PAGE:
How voters respond to the question "Are we better off than four years ago?" could have a very significant impact on the 2012 elections.
There are a myriad of statistics which can be used to measure America's economic performance during Obama's tenure. Some are important to all voters, but many are esoteric and not likely to be mentioned at the dinner tables of average Americans. A handful of economic measurements will have the greatest influence on all classes of Americans when they are in the voting booth.
The statistics which concern most Americans, and which are most well-known, include the following:
1. The unemployment rate.
The voter who is out of a job and cannot feed his family or pay the bills is among the unhappiest voters in America today. Unemployment is one of the most widely discussed statistics by newspapers, pundits and economists. For this reason, the average American's concern about his job (or lack of one) weighs heavily upon him.
The unemployment rate is now over 8%, and it has not improved markedly in the past several months. The number of people employed in the country dropped from 61% to 58% during the past four years. Job creation in August was less than 100,000, which falls short of the number of people entering the work force (this bodes poorly for unemployment prospectively). The overall rate last month declined from 8.3 to 8.1 percent because the number of unemployed looking for jobs decreased out of frustration, which impacted the denominator of the unemployment calculation.
2. Food stamps.
The number of people on food stamps increased dramatically over the last four years from 26 million to 46 million people. This single statistic should create a huge amount of dissatisfaction among lower class Americans.
Ironically, the impact on the election will likely be minimal because most people in this socioeconomic group relate to Obama and will either support him or not vote at all.
3. Housing prices.
These prices are an inconclusive statistic because there are so many other contributing factors to the overall housing problem. The current prices of houses, the number of houses for sale, houses in foreclosure, the ratio of mortgages to equity values, etc. are all important to homeowners, but when taken out of context can lead to imprecise conclusions about the housing market.
The fact is that the most important asset of the average American is the value of his home, and that value is down anywhere between 20 to 50% (my estimate). This has a great impact on middle and upper class Americans, and will influence their choice in November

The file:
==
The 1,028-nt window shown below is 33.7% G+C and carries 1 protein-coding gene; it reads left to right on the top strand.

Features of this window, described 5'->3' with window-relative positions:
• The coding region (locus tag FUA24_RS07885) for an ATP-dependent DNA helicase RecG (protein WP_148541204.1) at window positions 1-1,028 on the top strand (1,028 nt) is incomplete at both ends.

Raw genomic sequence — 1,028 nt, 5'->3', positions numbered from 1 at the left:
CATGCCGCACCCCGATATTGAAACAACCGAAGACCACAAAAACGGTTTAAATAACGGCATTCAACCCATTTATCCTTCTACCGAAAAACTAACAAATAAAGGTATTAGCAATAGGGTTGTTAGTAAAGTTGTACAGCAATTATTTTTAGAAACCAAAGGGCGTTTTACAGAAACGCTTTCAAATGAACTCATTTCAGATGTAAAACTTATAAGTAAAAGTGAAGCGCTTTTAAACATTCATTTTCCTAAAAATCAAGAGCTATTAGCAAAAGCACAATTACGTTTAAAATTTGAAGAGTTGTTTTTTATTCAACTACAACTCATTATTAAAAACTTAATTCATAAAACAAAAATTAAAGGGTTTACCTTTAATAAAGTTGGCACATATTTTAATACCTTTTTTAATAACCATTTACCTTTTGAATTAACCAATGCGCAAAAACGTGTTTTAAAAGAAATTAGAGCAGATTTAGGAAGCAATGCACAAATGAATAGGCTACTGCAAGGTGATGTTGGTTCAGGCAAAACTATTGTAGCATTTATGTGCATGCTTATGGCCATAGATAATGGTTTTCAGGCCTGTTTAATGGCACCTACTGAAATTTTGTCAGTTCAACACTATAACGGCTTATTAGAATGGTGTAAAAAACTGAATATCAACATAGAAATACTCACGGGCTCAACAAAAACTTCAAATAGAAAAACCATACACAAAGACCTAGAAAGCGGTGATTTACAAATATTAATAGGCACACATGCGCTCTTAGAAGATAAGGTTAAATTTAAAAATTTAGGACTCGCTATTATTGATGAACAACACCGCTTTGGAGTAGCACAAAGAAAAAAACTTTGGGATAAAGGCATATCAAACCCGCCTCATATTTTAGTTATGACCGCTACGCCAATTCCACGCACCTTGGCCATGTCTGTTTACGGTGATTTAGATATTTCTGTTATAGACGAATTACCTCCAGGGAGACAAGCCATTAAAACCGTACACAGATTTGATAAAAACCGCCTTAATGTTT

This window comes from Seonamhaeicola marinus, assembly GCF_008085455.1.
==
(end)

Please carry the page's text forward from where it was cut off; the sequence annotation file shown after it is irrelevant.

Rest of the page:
4. Gas prices.
The vast majority of Americans drive cars. Every week, or more often, the car needs to be refilled. The price of gasoline at the pumps is always on the minds of Americans and, in total, it is a sizeable annual expenditure.
The dependence we have on foreign oil and our vulnerability to OPEC are issues that many Americans understand and resent. During the past four years, gasoline prices have fluctuated, but, they are close to historical high points at just under $3.80/ gallon. This compares to $3.20 four years ago, and much lower before then.
5. Government deficits.
Many Americans know about the federal deficit. That does not mean the majority truly understands the significance of the statistic. What they do know is that our government is spending more than it receives in taxes and from other sources.
The upper class says that government waste and entitlement programs are bankrupting our country; the lower class says taxes on the wealthy are too low.
This ongoing debate is very significant, because the Obama administration uses class warfare and the demonization of the affluent as a political weapon. Whether this tactic is legitimate is a separate question; it has been an effective talking piece for populists.
Annual federal deficits are now much greater than four years earlier, and creating a difficult problem for future generations. At some point in the near future, America will have to make sacrifices to rein in this problem. The question is, do we want Democrats or Republicans to lead this effort?
Students of economics know that many other statistics are important, and that they give insight into the direction of the economy. An unhappy American can be allayed if he can be convinced that things are “getting better” or “on the right track.” This is what the Obama administration is foisting on the electorate. Obama uses selective statistics to try to make his point.
For instance, the Gross Domestic Product (GDP) is slightly better than four years ago, but it is growing slowly. Jobs are increasing as compared to the latter years of the Bush administration, but growth is relatively anemic. Inflation is seemingly under control, but cheap money and monetary policies being used to encourage economic growth could become inflationary later. The stock market is up to pre-recession levels, but investors have nowhere else to turn, as bond prices are unsatisfyingly low.
The economic situation as a whole is not very good, but it is improving slowly.
Obama will say he turned the economy around and deserves more time. Romney will say Obama is a failed president whose policies have not been successful. Voters will have to choose between these two camps in November.